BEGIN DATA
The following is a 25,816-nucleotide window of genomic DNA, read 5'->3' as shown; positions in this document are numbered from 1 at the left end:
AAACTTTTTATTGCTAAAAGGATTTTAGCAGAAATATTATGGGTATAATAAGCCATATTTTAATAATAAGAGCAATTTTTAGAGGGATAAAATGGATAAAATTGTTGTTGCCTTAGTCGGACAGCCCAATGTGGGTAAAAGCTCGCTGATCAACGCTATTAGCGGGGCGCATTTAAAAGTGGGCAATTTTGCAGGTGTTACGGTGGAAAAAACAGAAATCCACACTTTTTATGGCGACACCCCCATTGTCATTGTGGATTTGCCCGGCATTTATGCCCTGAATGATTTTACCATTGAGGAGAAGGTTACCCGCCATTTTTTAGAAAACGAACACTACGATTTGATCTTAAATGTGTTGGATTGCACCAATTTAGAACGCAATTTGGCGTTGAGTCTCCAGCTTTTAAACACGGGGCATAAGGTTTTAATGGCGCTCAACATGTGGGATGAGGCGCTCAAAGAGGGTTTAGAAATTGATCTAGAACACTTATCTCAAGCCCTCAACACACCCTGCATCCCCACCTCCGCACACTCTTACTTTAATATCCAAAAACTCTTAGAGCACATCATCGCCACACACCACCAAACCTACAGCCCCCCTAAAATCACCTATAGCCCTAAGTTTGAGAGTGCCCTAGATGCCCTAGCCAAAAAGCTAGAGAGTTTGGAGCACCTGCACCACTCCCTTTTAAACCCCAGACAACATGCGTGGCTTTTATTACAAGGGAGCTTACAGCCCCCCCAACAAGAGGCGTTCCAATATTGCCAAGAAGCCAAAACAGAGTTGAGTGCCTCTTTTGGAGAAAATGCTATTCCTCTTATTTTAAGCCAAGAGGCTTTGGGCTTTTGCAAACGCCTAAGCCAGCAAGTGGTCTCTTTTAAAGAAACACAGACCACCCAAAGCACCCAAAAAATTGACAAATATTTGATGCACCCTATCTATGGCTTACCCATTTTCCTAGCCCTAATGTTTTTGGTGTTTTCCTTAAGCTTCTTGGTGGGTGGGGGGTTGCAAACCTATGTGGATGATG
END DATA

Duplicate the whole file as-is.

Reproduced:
The following is a 25,816-nucleotide window of genomic DNA, read 5'->3' as shown; positions in this document are numbered from 1 at the left end:
AAACTTTTTATTGCTAAAAGGATTTTAGCAGAAATATTATGGGTATAATAAGCCATATTTTAATAATAAGAGCAATTTTTAGAGGGATAAAATGGATAAAATTGTTGTTGCCTTAGTCGGACAGCCCAATGTGGGTAAAAGCTCGCTGATCAACGCTATTAGCGGGGCGCATTTAAAAGTGGGCAATTTTGCAGGTGTTACGGTGGAAAAAACAGAAATCCACACTTTTTATGGCGACACCCCCATTGTCATTGTGGATTTGCCCGGCATTTATGCCCTGAATGATTTTACCATTGAGGAGAAGGTTACCCGCCATTTTTTAGAAAACGAACACTACGATTTGATCTTAAATGTGTTGGATTGCACCAATTTAGAACGCAATTTGGCGTTGAGTCTCCAGCTTTTAAACACGGGGCATAAGGTTTTAATGGCGCTCAACATGTGGGATGAGGCGCTCAAAGAGGGTTTAGAAATTGATCTAGAACACTTATCTCAAGCCCTCAACACACCCTGCATCCCCACCTCCGCACACTCTTACTTTAATATCCAAAAACTCTTAGAGCACATCATCGCCACACACCACCAAACCTACAGCCCCCCTAAAATCACCTATAGCCCTAAGTTTGAGAGTGCCCTAGATGCCCTAGCCAAAAAGCTAGAGAGTTTGGAGCACCTGCACCACTCCCTTTTAAACCCCAGACAACATGCGTGGCTTTTATTACAAGGGAGCTTACAGCCCCCCCAACAAGAGGCGTTCCAATATTGCCAAGAAGCCAAAACAGAGTTGAGTGCCTCTTTTGGAGAAAATGCTATTCCTCTTATTTTAAGCCAAGAGGCTTTGGGCTTTTGCAAACGCCTAAGCCAGCAAGTGGTCTCTTTTAAAGAAACACAGACCACCCAAAGCACCCAAAAAATTGACAAATATTTGATGCACCCTATCTATGGCTTACCCATTTTCCTAGCCCTAATGTTTTTGGTGTTTTCCTTAAGCTTCTTGGTGGGTGGGGGGTTGCAAACCTATGTGGATGATG